The Elephant in My Closet
nytheatre.com q&a preview by Adam Knight
September 20, 2012
What is your job on this show?
Director and Co-Creator.
What type of theater do you like most to work on?
At Slant Theatre Project our guiding beacon is Emily Dickinson's line "Tell all the Truth but tell it slant--" and for me that means creating art that embraces invention as a means of getting to the truth. Or, put another way, art that tries overtly to say something important usually ends up being a sham-fest.
Why do you do theater (as opposed to film, or TV, or something not in the entertainment field)?
I was asked this question last year in Edinburgh, while at a fancy dinner party with these international kids from Oxford. Lots of grandiose words were being thrown around about essence and the importance of voice and audience connection. When it came my turn to answer, I said, "Well I just think it's the best damn thing there is." (Okay, so I was pretending to be a little bit of a cowboy, but it's really how I feel.) I grew up in the theatre and love the minutia of it. I like how things look on stage, and can sense what the lights and sound and staging need to do to make a moment pop. I wish I had that affinity and intuition for film and t.v., but I just can't get into them. I am never as happy as when I am in the dark of the theatre.
How did you meet your fellow artists/collaborators on this show?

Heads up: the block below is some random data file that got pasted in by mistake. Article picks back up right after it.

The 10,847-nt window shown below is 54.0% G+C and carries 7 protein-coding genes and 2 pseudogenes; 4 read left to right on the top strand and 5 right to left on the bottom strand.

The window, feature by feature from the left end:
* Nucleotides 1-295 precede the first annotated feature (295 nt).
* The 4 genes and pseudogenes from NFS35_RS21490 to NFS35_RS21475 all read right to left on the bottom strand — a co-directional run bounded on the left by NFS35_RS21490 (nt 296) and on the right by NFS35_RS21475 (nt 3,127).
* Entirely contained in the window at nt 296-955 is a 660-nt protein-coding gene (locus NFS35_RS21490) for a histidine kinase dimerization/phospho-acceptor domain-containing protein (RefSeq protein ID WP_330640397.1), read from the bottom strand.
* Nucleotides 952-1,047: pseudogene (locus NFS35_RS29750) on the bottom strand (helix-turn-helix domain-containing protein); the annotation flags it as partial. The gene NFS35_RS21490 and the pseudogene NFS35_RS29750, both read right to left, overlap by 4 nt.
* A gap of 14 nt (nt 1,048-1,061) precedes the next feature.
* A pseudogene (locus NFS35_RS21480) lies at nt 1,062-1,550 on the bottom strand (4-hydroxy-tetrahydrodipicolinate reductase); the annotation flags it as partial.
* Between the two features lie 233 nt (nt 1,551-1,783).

David Lee Nelson and I grew up together in South Carolina, then reconnected once we both ended up in New York. I've directed him in two plays and this is our third solo show together. It's great to have that kind of history with a fellow artist -- we've developed an incredible trust and short-hand, and can push each other into territory we'd otherwise be wary of. I like that on our projects it's hard for me to tell where his work ends and mine begins.
Which famous New Jerseyite would like your show the best: Snooki, Bruce Springsteen, Thomas Edison?
The Boss, of course! Our play is a lot about political identity and when the right time is to stand up and be counted. Springsteen's stumping for Kerry in 2004 took a lot more courage than people realize.
Who are your heroes?
I moved to New York to work on Sam Shepard plays, and I've been lucky enough to take part in two of his productions at Signature Theatre. Though I've grown up a lot since arriving in 2001, and my taste has expanded, in many ways Sam's plays still represent to me what is most visceral and mysterious about the theatrical form.